How a Pap Smear Can Save Your Life

A vital component of a well-woman exam is a gynecological exam. You want to know if your reproductive organs are healthy and functioning properly. The Pap smear is one of the most important screening tests for women.

A Pap smear checks to see if your cervix—the vaginal opening—is healthy or if there are any abnormal cells there. If there are any abnormal changes in your cervix, getting a Pap smear at the recommended intervals helps ensure an early diagnosis and treatment.

Early diagnosis and treatment, like with other health conditions, can save your life. At Danvers Family Doctors, P.C., we are able to easily remove any abnormal cells that we find early on, before they develop into cancer cells. If this occurs to you, getting a Pap smear can save your life.

Benefits of Pap smears that can save a life 

When it comes to diagnosing and treating cervical cancer, the medical field has made significant progress. Previously, this type of cancer ranked No. 1 reason women die from cancer. It no longer ranks among the top ten cancers that affect women in the United States.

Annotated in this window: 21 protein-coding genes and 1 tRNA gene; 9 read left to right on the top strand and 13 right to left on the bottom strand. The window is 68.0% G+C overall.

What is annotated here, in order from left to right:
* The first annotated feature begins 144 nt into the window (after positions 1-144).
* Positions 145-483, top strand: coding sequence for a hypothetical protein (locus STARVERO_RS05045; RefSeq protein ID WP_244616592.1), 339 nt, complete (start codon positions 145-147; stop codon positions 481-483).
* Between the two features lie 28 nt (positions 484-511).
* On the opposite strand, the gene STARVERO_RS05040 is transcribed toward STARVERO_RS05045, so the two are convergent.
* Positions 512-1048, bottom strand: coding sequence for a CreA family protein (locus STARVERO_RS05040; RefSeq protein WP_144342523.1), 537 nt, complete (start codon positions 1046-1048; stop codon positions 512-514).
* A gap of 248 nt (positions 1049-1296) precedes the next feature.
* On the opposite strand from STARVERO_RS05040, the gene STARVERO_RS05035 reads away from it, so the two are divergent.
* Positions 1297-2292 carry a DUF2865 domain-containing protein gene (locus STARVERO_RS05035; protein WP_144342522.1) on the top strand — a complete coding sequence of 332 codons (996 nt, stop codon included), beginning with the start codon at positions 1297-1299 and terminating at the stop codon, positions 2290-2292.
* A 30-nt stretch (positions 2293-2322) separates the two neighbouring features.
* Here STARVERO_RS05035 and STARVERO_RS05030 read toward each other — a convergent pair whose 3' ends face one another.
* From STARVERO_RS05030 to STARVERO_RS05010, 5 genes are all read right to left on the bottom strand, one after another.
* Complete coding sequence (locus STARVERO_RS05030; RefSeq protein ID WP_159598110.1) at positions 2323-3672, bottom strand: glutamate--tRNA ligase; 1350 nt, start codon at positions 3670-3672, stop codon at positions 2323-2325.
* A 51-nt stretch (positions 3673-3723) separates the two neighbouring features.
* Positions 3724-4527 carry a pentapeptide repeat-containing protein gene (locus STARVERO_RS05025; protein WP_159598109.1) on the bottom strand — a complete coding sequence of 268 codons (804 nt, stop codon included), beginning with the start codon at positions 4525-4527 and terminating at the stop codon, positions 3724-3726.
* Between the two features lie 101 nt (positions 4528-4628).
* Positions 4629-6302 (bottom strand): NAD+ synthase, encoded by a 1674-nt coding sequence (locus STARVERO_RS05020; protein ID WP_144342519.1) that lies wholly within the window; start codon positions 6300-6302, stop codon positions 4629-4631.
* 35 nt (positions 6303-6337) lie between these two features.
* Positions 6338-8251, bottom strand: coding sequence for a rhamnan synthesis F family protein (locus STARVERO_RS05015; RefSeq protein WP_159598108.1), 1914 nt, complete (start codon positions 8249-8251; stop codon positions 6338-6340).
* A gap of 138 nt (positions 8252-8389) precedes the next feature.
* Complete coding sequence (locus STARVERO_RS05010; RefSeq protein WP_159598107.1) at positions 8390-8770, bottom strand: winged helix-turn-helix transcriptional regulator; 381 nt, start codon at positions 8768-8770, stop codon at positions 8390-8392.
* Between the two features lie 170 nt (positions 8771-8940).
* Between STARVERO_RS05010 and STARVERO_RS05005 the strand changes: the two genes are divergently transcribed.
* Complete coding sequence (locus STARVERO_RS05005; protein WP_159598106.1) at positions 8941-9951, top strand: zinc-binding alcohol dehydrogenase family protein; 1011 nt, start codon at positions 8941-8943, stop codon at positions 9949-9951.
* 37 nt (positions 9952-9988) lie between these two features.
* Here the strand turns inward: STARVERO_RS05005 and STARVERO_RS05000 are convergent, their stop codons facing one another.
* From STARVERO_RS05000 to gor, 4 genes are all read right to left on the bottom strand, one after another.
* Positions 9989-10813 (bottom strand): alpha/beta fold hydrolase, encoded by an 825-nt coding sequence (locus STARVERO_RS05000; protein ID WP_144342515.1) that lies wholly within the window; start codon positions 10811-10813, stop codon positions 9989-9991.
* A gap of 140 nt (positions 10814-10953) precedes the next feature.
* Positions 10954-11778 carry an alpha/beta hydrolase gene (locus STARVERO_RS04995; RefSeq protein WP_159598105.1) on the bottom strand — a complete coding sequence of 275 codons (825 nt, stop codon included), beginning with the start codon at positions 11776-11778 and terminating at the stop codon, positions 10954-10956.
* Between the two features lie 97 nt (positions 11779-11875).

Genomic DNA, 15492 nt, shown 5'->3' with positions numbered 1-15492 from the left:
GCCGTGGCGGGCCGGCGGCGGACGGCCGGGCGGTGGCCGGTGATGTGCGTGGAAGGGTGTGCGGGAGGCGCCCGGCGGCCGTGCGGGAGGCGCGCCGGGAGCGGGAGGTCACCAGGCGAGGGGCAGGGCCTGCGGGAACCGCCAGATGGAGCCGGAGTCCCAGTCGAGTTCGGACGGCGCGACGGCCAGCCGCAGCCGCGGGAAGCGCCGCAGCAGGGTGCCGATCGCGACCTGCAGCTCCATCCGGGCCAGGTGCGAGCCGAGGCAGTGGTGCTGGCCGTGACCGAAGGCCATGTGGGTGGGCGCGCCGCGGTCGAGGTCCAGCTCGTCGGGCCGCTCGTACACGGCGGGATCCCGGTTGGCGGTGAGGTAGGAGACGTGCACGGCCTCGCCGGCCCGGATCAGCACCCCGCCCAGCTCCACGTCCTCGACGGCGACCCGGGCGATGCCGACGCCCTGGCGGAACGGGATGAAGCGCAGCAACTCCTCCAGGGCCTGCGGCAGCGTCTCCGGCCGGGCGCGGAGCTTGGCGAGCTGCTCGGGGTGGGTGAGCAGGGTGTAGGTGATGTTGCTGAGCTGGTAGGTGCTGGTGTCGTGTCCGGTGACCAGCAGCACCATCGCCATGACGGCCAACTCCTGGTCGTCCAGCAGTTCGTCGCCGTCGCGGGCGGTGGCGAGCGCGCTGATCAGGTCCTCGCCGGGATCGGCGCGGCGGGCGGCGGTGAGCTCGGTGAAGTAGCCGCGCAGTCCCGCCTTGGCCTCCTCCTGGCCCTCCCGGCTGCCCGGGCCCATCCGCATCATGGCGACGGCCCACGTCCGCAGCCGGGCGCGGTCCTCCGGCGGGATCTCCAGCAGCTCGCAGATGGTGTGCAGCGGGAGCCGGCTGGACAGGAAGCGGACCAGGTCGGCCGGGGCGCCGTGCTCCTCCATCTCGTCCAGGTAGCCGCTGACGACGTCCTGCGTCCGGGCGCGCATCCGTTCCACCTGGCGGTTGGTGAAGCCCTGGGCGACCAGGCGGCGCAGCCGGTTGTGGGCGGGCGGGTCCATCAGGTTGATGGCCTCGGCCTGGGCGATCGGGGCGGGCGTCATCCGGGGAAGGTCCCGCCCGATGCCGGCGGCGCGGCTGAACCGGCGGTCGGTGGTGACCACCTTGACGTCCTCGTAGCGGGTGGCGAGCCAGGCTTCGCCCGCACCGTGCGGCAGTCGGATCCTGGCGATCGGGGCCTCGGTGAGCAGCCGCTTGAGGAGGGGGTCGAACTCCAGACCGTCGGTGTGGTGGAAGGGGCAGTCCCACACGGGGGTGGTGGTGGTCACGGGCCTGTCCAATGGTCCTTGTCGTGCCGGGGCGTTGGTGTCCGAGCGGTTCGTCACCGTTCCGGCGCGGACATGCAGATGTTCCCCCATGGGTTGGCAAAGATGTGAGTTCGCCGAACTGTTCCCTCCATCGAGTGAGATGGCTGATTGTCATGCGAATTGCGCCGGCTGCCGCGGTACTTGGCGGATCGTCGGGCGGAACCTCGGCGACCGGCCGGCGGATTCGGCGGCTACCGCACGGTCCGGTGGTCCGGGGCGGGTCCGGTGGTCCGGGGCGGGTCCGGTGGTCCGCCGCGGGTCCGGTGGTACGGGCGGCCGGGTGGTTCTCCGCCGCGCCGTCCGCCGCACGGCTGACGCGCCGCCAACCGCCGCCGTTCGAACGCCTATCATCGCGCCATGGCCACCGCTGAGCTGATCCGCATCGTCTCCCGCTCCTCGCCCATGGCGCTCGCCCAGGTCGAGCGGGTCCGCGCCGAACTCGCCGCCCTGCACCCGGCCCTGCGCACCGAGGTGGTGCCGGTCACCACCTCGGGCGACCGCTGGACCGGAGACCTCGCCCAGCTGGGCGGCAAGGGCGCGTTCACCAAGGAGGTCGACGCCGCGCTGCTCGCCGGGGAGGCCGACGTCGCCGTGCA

However, that doesn’t mean it won’t kill. The majority of women diagnosed with cervical cancer have either never had a Pap smear or have not had one within the recommended time frame. Women whose cancers have progressed to the point where they exhibit physical symptoms have a lower cure rate than those who undergo regular screenings.

How frequently you ought to get a Pap smear

Clinical counsel has changed in regards to how frequently ladies ought to get a Pap smear. In the past, most doctors recommended Pap tests every year. However, abnormal cells in the cervix do not always develop into cancer. Up to ten years can pass between abnormal cells and fully developed cervical cancer. According to doctors, screening should be done every three years, and there should be fewer false positives on the test.

A Pap smear should be performed on any woman over the age of 21 who has had at least one sexual encounter. Once you have had two normal Pap smears in a row, you should get one every three years until you are 65 years old if you are between the ages of 21 and 54. Your doctor will tell you whether you should keep getting the exam after you turn 65.

You can choose co-testing, which includes a Pap smear and an HPV test every five years, if you are 30 or older and don’t want to have the test every third year.

What to expect during a Pap smear 

At Danvers Family Doctors, we conduct a comprehensive gynecological exam, which includes the Pap smear, at the appropriate intervals. The test just requires a little while. In order to view the cervix, we insert a speculum into your vagina. We send a few sample cells to a laboratory to be analyzed under a microscope.

Dr. Subroto Bhattacharya’s team at Danvers Family Doctors, P.C. welcomes your call or online appointment today. For women’s health, we offer expert care, including the life-saving Pap smear.